Snapchat has released an update to its popular photo-sharing app, aimed at patching a security flaw that left users’ names and phone numbers exposed.

The update was accompanied by a post on the company blog explaining the patch, which tweaks the “Find Friends” tool that had been the source of the problem.

The new version of Snapchat allows users to more easily hide their phone numbers, making them less vulnerable to hackers. It is also supposed to fortify security around Snapchat’s Application Programming Interface (API), essentially the front door to the app’s internal workings.

Read the blog: “Our team continues to make improvements to the Snapchat service to prevent future attempts to abuse our API. We are sorry for any problems this issue may have caused you and we really appreciate your patience and support.”

The post also marks the first apology from the company since the security flaw became public on Christmas Day. Some observers have been troubled by the apparent lack of contrition shown by Evan Spiegel, Snapchat’s 23-year-old co-founder and chief executive, throughout the ordeal.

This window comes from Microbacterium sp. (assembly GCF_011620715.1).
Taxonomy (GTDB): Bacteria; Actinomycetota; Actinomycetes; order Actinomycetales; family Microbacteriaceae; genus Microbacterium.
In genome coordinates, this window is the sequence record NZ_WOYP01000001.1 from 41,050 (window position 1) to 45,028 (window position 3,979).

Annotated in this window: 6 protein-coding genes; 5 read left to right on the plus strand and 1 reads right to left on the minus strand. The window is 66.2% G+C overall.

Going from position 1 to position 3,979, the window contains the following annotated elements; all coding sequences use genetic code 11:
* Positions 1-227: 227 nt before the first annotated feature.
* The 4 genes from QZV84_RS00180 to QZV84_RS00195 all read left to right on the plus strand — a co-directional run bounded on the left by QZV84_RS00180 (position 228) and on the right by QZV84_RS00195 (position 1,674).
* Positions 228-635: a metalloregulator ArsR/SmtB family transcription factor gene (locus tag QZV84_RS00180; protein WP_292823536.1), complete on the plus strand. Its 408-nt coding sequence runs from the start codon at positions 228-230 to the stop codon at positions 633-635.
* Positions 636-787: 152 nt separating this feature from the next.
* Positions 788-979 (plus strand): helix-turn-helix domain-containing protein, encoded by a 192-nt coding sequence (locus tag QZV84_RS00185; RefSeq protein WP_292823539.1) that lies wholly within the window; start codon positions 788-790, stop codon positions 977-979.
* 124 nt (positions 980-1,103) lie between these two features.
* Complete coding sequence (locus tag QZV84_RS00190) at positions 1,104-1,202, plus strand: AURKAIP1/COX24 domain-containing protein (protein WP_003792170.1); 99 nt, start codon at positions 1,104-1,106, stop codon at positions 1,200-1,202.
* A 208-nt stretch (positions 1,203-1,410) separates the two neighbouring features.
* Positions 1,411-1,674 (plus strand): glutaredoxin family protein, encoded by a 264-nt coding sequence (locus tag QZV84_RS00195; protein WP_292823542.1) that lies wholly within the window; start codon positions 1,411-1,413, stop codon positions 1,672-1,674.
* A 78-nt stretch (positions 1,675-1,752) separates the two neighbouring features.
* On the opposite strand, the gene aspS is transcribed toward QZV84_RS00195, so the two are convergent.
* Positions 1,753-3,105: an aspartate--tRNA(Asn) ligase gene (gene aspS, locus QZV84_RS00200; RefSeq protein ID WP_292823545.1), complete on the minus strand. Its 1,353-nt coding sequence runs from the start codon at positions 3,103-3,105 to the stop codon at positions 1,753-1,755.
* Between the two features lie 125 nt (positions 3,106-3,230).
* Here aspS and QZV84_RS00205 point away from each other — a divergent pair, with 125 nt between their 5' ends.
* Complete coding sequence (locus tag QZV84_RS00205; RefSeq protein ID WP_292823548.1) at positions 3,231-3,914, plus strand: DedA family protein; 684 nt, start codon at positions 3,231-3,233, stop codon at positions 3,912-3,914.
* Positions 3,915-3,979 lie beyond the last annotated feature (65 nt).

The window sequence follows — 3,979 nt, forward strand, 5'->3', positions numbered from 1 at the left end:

The Venice company makes a messaging app that lets people share photos and videos that have a built in self-destruct feature. Its popularity – more than 350 million photos are shared a day through the service – has given rise to a new category of ephemeral messaging apps and has pushed Snapchat’s valuation skyward. The company reportedly turned down a $3 billion acquisition offer from Facebook Chief Executive Mark Zuckerberg in November.

In August, a hacking group warned the company its users’ phone numbers were vulnerable through a flaw in Find Friends. The tool requires users to enter their phone number into a database, creating a searchable directory where you can find friends based on the numbers in your address book.

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